"I don't know what will happen to me," the eight-year-old said in Kinetawashae village, home to 450 inhabitants in Bogale Township in Ayeyarwady Delta, as he scavenged for empty bottles at the roadside.
"Whenever I see my friends in their school uniforms I feel like crying," he said.
Aung Myint Kyaw is one of many orphans who have no choice but to work to buy food or help out a relative who has become the primary caregiver.
Many of the relatives themselves were left destitute by the category four storm.
"My income's not so bad. Some days I can make more than 2,000 kyat [US$2]," claimed Aung Myint Kyaw, who under normal circumstances would be in fourth grade.
But six months on, his chances of returning to school look slim.
Kyaw Kyi, from the same village, wonders how he and his younger brother will survive without parents.
"We will have no choice but to keep doing these menial types of jobs," the nine-year-old said.
They were brought to the village by a monk to do household chores for local residents in return for food and shelter.
Most children, however, are forced into difficult jobs in the fishing and agricultural sector, where they earn less than the minimum wage.
In an effort to protect the children from abuse, violation and exploitation, the UN Children's Fund (UNICEF), Save the Children, and Myanmar's Department of Social Welfare are working on child-friendly spaces in schools, as well as trying to reunite separated children. They also identify and register the vulnerable children, including the orphans, while providing food, shelter and education.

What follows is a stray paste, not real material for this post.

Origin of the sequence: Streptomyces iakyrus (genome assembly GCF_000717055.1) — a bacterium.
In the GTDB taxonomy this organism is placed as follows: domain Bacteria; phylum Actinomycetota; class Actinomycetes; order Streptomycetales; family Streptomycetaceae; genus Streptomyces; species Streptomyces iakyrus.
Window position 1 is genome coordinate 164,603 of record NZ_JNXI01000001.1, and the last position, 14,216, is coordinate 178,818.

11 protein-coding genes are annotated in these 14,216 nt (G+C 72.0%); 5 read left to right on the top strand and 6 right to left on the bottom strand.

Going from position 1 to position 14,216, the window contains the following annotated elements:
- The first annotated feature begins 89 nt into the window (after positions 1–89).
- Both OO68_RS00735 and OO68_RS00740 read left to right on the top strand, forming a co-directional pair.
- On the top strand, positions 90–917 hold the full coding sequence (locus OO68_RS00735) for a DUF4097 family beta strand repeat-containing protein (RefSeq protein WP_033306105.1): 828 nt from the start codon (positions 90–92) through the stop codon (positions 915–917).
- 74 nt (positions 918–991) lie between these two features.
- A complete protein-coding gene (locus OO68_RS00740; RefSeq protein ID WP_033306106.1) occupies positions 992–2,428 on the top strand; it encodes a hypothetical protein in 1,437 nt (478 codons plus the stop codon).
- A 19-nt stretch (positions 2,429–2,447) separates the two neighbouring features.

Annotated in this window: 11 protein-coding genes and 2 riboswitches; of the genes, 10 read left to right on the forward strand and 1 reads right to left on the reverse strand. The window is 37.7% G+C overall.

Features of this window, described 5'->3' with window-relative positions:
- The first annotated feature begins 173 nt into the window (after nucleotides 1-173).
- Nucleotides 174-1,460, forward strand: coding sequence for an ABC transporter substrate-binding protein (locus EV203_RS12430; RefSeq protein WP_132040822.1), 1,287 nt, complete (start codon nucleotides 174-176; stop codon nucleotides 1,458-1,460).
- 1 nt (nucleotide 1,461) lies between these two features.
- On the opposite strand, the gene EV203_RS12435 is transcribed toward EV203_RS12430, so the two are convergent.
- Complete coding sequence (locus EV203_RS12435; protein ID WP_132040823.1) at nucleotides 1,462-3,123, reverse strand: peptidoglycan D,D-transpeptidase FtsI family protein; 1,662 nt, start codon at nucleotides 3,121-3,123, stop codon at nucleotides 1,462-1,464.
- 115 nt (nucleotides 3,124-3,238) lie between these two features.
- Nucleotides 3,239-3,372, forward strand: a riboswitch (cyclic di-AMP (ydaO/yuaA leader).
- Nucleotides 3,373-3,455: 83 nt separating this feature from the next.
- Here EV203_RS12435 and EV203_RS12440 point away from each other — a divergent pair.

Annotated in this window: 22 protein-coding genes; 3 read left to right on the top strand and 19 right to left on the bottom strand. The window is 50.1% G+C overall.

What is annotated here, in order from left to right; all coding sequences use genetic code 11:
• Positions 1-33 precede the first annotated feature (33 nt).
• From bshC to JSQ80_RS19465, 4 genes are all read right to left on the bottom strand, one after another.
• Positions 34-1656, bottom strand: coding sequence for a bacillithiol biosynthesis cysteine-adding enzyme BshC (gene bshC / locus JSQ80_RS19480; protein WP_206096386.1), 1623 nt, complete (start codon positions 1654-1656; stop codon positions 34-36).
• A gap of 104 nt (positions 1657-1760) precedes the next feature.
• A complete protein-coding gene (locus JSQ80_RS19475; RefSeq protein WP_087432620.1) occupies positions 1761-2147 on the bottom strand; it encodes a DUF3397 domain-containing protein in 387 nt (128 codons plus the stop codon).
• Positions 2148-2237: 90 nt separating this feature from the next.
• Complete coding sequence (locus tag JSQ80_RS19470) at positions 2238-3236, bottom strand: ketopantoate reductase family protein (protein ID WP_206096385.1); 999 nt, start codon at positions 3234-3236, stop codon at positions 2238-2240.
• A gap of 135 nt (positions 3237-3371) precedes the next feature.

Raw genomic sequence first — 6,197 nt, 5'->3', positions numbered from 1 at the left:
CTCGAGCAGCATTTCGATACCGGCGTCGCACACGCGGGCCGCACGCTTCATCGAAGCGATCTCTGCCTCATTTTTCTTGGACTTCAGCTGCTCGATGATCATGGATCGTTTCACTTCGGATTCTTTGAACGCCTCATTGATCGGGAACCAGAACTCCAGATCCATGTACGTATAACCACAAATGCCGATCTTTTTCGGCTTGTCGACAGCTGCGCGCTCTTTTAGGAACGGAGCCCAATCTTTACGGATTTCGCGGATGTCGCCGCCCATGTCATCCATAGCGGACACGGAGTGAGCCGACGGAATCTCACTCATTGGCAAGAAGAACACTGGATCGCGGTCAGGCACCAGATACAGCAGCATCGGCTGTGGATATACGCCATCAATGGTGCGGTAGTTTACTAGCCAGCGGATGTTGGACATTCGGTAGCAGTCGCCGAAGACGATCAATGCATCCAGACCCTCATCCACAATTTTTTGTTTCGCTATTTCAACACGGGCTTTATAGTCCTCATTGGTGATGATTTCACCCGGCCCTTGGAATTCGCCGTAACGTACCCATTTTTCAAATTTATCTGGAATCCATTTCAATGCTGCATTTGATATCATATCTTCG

According to UNICEF, more than 220 orphans, 914 separated children, 302 unaccompanied children, and 454 extremely vulnerable children have been identified.
They have also received 743 missing children reports.
But for those orphans who are being forced by their relatives or carers to work, reaching out can be difficult.
"We believe there are some vulnerable orphans who need to be registered," a Save the Children official said.
"Some orphans are extremely vulnerable in the hands of those who give them food and shelter but make them work hard jobs, which calls for our urgent intervention," she added.
According to the Post-Nargis Joint Assessment, children could become vulnerable to exploitative or dangerous forms of labour, including as live-in domestic servants, working in the fishing industry, or in some cases being trafficked for labour and sexual exploitation.